Wednesday, February 4, 2015

Old London Bridge by Katherine Pym

Old London Bridge 1745
Old London Bridge was a world unto itself. Not considered London, it was a Liberty, or suburb. People were born, lived, married, and died there, some without stepping off the Bridge the whole of their lives. 

Built in the years between 1176-1209, began by King Henry II, the first Plantagenet king of England, and finished during the reign of King John (who was forced to sign the Magna Carta), it was a massive structure that acted like a dam. It stood stalwart against heavy tides, ice during cold winters, and prevented invading ships to pass upriver. 
Ice Fair on Thames with Bridge in background
So strongly built, the Old London Bridge lasted 622 years before being pulled down in 1830's. The location of the current London Bridge is some 180 feet upriver from the old. 

It was a stone structure of 19 arches and a wooden drawbridge. Houses, shops, churches and other assorted buildings stood on the bridge. The anchors holding the bridge in place were called starlings. Massive and feet-like, they were comprised of broken stones and rubble. The starlings compressed the river flow into one-third of its width, causing the tides to rush through the arches like heavy waterfalls. The rush of water going out to sea could be as high as 6-8 feet, depending on the phase of the moon. 

It brought out the reckless, usually young men, to 'shoot the bridge'. Boats would gain speed and if the water wasn't too high wherein heads scraped the tops of the arches, or be drowned, they'd fly through and shoot out the other side, over London Pool. After a moment or two dangling above the Pool they'd drop like a rock to the water. Many died upon a wager, or from mishap by getting pulled into the fast current.

If one were lucky, the wherriman pulled his boat to the river's edge. His passenger got out to walk around the end of the bridge, where he'd catch another wherry in the Pool and finish his journey.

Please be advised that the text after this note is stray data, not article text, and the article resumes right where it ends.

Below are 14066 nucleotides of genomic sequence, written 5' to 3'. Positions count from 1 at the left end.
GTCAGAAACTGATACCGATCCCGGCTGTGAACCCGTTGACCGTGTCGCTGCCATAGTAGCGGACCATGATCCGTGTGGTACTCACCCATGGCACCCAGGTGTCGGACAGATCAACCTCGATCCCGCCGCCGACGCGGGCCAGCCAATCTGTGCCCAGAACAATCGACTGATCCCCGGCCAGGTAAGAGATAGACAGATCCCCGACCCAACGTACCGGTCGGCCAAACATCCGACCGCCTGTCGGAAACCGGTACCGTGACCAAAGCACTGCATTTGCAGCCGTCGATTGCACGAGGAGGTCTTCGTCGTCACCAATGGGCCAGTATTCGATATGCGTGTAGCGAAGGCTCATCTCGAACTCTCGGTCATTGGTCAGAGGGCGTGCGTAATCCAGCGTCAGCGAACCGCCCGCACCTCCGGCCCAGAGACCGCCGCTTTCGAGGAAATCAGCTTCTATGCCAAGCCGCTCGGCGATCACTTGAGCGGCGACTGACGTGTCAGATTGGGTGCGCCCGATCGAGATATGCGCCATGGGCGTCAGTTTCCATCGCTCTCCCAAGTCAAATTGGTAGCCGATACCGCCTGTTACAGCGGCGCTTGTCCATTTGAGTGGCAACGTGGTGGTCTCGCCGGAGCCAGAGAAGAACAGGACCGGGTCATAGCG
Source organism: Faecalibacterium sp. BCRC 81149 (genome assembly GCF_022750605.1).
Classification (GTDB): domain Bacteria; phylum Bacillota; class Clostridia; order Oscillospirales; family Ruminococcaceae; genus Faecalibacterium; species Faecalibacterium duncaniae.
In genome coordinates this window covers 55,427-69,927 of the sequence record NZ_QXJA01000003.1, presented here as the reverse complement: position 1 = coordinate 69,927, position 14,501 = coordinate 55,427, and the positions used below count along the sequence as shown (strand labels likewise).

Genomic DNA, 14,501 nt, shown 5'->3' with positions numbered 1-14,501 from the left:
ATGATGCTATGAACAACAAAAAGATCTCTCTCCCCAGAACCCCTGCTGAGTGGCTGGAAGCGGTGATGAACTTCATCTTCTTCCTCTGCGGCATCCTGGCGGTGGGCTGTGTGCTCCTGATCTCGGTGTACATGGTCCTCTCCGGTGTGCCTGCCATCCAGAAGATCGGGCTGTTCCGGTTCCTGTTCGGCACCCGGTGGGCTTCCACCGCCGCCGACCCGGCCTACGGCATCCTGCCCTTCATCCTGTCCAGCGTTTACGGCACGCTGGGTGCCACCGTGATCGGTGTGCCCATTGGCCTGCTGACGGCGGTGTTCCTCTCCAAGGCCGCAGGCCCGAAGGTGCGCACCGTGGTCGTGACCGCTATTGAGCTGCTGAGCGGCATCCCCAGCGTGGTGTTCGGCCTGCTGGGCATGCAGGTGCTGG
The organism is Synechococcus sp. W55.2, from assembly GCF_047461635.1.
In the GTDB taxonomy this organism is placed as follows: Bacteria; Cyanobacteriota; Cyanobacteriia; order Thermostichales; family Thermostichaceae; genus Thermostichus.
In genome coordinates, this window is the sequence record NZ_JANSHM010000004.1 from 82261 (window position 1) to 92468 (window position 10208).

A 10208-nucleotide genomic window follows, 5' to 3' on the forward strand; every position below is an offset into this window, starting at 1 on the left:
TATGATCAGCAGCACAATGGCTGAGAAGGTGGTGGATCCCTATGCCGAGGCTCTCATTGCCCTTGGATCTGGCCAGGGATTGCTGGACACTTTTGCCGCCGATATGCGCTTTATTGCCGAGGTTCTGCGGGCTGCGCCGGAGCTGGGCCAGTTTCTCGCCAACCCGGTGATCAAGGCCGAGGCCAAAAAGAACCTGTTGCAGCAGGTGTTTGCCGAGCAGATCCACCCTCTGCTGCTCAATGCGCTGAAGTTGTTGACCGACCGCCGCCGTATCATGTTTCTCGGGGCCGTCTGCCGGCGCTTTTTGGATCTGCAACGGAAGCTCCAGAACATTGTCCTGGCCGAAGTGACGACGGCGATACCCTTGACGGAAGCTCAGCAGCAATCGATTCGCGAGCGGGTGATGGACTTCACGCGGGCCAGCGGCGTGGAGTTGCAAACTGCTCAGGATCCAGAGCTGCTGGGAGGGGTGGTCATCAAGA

The bridge had a row of houses on either side of its length with shops at road level. This made the actual road from London to Southwark no more than 12 feet across. Sources state there were about 140 shops at one time, the two story chapel of St Thomas a Becket, Nonesuch House, and the gatehouse (no name). The bridge, with its heavy flow of water, sported water-wheels, corn-mills, and on the London side the water works that supplied running water into surrounding houses. 

Heads on Pikes over London Bridge

Then, there was the gateway at the Southwark side where heads of traitors were displayed. The Keeper of the Heads had full managerial control over this section of the Bridge. He impaled newly removed heads on pikes, and tossed the old ones into the river. When the original bridge was pulled down, workers found skulls in the mud. 

Sometimes, reality is stranger than fiction. While researching the Bridge, I came across the following: 

Sir Thomas More 
When King Henry VIII demanded Catholicism no longer be the favorite religion of the land, Sir Thomas More refused to follow his liege. As a result he was beheaded. His body was placed in a coffin and his head put on a pike above London Bridge. After the allowable time frame where the Keeper of the Heads knew seagulls had feasted and nothing should remain but putrid flesh and hollow eye sockets, Sir Thomas' daughter beseeched him not to throw her father's head in the river. Instead, she requested the Keeper give her the head so she may join it with the body, and they be interred together. 

The Keeper agreed, but was amazed when he removed the head. It remained pink and whole as if still alive... 

Reference: Old London Bridge, the Story of the Longest Inhabited Bridge in Europe by Patricia Pierce, Headline Book Publishing, 2001.